• Those involved in the transaction are jointly and severally liable for paying ARR, although in practice the auction houses pass on the charge to the buyer, while only some dealers pass it onto those who buy from them. This means dealers suffer from ‘double dip’ payments – one on buying and one on selling. So a levy across the deal can be as much as 8% of the entire price.
  • There is no definitive list of qualifying artists.
  • Failure to meet your obligations under ARR rules risks a criminal charge.
  • The collecting agencies hold no liability for their mistakes, even if you are the loser as a result.
  • If a collecting agency accepts an ARR payment for a transaction that may not qualify, or for which the artist or their heirs cannot be traced, they can keep the money for up to six years before returning it. In doing so, they still charge their 15% fee and keep all the interest accrued.
  • ARR is primarily supposed to help poorer artists as they establish their careers. However, the vast bulk of sums collected go to the most successful and richest artists and their estates.
  • 30% of all monies distributed go to artists’ estates.
  • ARR is capped at €12,500 on any single work of art.
  • ARR rates apply as follows: 4% from €1000-50,000; 3% from there up to €200,000; 1% from there up to €350,000; 0.5% from there up to €500,000; and 0.25% above that to the cap. The scale is cumulative, so on artworks selling for more than €500,000, you pay ARR according to the scale of rates up to that point.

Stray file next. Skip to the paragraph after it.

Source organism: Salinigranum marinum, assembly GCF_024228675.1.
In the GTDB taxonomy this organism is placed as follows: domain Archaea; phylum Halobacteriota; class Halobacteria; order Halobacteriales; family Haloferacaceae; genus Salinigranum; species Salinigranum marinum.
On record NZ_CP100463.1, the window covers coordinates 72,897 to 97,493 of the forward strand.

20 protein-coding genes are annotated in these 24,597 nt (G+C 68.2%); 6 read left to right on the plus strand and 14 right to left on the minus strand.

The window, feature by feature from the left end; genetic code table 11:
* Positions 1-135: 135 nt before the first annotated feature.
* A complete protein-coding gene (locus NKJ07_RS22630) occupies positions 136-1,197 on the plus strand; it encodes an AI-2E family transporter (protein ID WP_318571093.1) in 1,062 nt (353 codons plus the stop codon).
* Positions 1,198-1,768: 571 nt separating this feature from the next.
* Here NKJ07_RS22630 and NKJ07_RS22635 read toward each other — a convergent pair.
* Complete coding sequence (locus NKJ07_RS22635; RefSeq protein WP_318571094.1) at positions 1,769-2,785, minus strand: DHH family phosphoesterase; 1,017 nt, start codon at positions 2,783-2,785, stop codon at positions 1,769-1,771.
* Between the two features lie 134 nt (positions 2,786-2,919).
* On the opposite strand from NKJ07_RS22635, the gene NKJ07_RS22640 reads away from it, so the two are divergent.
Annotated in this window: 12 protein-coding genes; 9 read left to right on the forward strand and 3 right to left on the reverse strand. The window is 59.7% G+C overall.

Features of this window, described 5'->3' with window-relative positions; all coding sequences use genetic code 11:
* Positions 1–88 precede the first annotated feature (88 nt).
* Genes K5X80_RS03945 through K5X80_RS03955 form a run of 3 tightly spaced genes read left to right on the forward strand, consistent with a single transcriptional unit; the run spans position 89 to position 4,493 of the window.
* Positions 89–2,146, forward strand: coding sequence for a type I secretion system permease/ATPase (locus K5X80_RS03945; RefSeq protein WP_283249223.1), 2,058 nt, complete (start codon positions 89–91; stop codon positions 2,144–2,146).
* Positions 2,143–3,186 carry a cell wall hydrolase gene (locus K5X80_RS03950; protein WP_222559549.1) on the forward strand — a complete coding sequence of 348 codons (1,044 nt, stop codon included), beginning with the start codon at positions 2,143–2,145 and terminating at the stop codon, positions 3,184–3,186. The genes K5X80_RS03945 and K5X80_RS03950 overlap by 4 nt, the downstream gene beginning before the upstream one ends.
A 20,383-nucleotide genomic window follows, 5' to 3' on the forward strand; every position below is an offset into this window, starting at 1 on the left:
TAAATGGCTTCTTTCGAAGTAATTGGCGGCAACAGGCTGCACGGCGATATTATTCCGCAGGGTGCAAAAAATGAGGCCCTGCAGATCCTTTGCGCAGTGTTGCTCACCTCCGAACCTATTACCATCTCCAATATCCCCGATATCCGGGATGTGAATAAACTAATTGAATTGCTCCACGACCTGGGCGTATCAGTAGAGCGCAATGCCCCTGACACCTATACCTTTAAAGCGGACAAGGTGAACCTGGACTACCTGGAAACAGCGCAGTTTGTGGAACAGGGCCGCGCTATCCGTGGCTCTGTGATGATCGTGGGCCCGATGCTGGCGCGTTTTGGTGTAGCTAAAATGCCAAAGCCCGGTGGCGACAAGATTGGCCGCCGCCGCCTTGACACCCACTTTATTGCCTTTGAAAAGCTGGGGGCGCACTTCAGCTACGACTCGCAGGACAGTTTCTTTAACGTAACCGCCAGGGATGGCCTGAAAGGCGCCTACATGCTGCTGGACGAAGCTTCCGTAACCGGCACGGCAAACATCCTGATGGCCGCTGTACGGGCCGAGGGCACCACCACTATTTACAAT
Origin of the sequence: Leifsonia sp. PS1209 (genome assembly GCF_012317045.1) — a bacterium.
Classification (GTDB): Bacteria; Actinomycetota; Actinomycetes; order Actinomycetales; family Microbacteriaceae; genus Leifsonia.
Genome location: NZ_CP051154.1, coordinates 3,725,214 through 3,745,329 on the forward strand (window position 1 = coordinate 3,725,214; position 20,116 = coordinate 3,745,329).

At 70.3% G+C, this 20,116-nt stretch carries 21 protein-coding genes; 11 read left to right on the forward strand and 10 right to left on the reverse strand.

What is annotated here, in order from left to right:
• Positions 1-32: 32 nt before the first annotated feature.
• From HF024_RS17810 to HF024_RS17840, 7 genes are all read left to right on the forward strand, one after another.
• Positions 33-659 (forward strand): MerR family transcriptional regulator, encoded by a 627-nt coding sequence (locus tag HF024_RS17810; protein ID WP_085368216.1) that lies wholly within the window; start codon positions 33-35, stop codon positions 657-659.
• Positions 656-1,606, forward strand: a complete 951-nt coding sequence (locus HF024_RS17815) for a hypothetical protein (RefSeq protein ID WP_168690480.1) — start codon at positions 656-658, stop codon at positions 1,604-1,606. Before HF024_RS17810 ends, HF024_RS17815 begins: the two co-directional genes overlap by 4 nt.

• ARR applies to the hammer price for auction sales.
  • The UK Government went against its own policy by ‘gold-plating’ the threshold at which ARR should apply. The EU directive stipulated that it did not have to apply under €3000, but the Government went further than that by reducing the threshold to €1000. Originally, the Government had actually campaigned in Europe for the threshold to be raised to €5000.
  • Dealers complain as much about the paperwork involved as the fee.
  • Failure to comply with the directive and pay ARR meant that many dealers could not show its impact when the UK Government carried out its impact study into ARR at the end of 2013.
  • By DACS’ own figures, it has charged over £7m in ARR fees over the past ten years. If its overheads (taking into account other revenues it raises) are lower than this, then it may be not-for-profit, but will certainly be banking a healthy surplus.
  • I have never made a penny out of ARR and have no financial or other material advantage in arguing my case.

All of the above is quite a lot to take in. People will argue the fairness of the concept of ARR till the cows come home and still not agree. However, a number of things concern me.

The first is that ARR in the UK has never met the terms of the directive that imposed it on the market. It is not harmonised with other ARR programmes across the EU in terms of thresholds and application. It is not supposed to continue if global harmonisation fails to take place (it has failed and is unlikely ever to take place, as recent events in the US show), yet there appears to be no political will by those who imposed it on the market to meet these terms.